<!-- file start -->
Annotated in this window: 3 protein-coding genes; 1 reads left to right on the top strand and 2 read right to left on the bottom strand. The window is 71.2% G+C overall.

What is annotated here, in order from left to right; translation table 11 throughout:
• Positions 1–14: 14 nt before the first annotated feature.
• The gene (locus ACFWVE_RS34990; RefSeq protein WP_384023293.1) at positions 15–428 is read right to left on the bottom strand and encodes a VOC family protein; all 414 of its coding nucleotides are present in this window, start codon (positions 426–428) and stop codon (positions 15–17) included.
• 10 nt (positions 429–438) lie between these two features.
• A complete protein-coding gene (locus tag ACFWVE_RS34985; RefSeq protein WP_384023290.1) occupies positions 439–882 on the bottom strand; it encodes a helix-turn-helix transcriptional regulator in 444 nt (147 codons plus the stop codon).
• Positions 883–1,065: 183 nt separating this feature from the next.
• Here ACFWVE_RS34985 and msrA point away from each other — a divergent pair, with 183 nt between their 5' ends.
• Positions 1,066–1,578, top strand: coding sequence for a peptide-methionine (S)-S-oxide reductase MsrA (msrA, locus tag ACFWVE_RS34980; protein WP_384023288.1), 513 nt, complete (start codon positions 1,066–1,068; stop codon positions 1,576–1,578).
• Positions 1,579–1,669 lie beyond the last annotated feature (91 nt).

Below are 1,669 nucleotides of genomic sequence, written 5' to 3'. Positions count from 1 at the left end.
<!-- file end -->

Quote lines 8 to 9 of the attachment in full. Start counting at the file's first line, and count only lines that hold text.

• Here ACFWVE_RS34985 and msrA point away from each other — a divergent pair, with 183 nt between their 5' ends.
• Positions 1,066–1,578, top strand: coding sequence for a peptide-methionine (S)-S-oxide reductase MsrA (msrA, locus tag ACFWVE_RS34980; protein WP_384023288.1), 513 nt, complete (start codon positions 1,066–1,068; stop codon positions 1,576–1,578).